A team of Chilean paleontologists announced on Monday April 19 that they had identified a new species of sauropod dinosaur whose remains were found some thirty years ago in the Atacama. Details of the study are published in the journal Cretaceous research.
A new giant in Chile
It is the third named dinosaur of Chile and the third titanosaur on the west side of the Andes in South America. His name: Arackar licanantay. The animal would have lived at the end of the Cretaceous period, there 80 to 66 million years ago in what is today the Atacama region.
His remains (femur, humerus, ischium and vertebral elements of the neck and back) were discovered in the 1990s by geologist Carlos Arévalo 75 kilometers south of the city of Copiapó. These bones have recently been the subject of in-depth analyzes by a team from the paleontology department of the National Museum of Natural History of Chile led by David Rubilar. On the basis of these analyzes, Arackar licanantay was indeed a distinct species.
“The autapomorphies characterizing this new titanosaur include medium neural arches with a large and high centroprezygapophyseal fossa, as well as a parapophyseal centroprezygapophyseal fossa extending over all anterior surfaces of the pedicles, but not above the neural canal.“, Can we read in the study. Paleontologists have also noted “reduced spinopostzygapophysial lamellae, shorter than the lengths of the postzygapophysial facet“.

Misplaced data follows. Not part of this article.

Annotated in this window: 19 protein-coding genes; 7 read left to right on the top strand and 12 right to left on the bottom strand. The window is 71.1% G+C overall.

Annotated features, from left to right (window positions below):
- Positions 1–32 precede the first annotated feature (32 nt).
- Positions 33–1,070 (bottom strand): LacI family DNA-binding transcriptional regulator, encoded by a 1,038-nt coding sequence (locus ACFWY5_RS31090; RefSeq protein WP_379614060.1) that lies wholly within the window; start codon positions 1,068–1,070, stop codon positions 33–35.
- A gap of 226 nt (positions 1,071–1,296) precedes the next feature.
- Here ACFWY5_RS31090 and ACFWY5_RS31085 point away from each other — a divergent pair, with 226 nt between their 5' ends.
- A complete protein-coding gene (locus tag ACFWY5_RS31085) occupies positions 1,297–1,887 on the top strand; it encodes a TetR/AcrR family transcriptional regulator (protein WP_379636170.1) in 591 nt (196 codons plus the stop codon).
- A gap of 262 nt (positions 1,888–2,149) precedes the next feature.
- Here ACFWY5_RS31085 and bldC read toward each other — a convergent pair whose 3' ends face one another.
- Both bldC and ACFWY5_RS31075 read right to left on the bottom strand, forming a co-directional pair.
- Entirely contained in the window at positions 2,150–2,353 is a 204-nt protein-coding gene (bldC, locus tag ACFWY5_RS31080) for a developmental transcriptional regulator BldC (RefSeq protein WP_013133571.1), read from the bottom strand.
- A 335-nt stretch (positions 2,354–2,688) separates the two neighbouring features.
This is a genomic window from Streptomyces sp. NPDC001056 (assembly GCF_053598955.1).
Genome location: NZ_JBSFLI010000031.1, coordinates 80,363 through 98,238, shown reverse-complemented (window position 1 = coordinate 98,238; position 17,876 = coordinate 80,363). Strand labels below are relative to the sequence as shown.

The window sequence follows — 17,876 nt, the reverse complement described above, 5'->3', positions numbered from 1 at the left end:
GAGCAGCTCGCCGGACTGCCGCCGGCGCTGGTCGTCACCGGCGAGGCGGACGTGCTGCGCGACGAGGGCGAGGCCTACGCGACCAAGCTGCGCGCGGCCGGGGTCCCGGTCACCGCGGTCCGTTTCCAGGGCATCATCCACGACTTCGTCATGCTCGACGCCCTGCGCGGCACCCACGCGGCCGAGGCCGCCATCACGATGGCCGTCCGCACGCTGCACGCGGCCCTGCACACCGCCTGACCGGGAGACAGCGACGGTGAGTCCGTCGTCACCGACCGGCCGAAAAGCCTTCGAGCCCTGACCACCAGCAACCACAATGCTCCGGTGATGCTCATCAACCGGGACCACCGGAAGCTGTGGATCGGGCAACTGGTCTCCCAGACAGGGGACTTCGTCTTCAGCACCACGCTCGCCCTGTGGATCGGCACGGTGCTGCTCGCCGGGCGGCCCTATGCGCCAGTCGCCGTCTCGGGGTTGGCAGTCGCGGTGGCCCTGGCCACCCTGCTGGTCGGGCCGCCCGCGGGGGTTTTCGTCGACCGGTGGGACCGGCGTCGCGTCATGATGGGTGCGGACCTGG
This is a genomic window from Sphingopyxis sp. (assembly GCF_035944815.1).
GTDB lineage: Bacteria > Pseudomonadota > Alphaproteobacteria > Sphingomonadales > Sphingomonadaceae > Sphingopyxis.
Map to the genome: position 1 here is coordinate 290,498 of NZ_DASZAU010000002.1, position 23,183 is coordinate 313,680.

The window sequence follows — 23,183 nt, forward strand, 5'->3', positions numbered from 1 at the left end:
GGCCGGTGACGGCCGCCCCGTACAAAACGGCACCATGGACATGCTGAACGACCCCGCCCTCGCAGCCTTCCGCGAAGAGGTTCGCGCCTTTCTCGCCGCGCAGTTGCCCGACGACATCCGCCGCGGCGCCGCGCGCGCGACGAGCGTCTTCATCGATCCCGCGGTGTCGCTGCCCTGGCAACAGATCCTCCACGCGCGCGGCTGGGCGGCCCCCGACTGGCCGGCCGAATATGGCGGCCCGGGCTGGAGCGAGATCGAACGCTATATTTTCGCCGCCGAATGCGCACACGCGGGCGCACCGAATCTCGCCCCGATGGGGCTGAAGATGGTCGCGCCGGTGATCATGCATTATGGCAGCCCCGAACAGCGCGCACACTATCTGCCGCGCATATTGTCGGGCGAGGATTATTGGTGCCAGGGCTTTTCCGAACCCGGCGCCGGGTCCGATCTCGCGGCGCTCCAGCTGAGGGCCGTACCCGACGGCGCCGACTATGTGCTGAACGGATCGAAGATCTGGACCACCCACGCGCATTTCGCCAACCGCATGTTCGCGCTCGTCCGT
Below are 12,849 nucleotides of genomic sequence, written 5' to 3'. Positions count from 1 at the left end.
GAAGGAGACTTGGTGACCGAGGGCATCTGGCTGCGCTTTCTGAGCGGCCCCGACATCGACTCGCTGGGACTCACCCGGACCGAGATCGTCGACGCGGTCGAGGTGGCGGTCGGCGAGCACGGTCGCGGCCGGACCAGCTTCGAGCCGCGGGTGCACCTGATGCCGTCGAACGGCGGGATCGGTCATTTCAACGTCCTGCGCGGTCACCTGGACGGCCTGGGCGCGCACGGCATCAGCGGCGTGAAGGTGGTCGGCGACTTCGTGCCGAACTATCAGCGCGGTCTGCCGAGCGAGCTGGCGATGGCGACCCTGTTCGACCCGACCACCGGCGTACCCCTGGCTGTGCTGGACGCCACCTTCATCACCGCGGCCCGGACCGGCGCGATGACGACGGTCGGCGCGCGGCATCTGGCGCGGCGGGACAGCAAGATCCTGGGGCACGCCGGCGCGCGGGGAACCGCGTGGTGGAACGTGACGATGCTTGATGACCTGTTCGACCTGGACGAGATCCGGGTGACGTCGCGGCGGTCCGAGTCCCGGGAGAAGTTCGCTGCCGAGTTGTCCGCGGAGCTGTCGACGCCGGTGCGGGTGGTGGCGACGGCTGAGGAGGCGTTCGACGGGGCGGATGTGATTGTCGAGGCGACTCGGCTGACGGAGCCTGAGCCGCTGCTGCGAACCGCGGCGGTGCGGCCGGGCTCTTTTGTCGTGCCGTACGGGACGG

According to a phylogenetic analysis based on a data matrix of 87 taxa, this new dinosaur fits into the clade comprising Rapetosaurus, another sauropod that lived in Madagascar at the end of the Late Cretaceous.
A dinosaur about eight meters long
On the physical side, imagine a shape similar to the famous diplodocus. Analysis of the bones found suggests that this large quadrupedal herbivore measured approximately 6.3 m long. On the other hand, the authors stress that it was a minor. In adulthood, Arackar licanantay might have reach eight meters long.
For now, that’s about all we can say about this animal. Between 2006 and 2011, David Rubilar and his team tried to find other remains of this dinosaur in the Atacama Desert, the driest in the world, but without success. However, the researchers had come across the remains of another dinosaur that they have not yet been able to classify.
The remains of these giant dinosaurs are usually found on the other side of the Andes mountain range, mainly in Brazil or Argentina. This is also what makes this new “discovery” in Chile so valuable.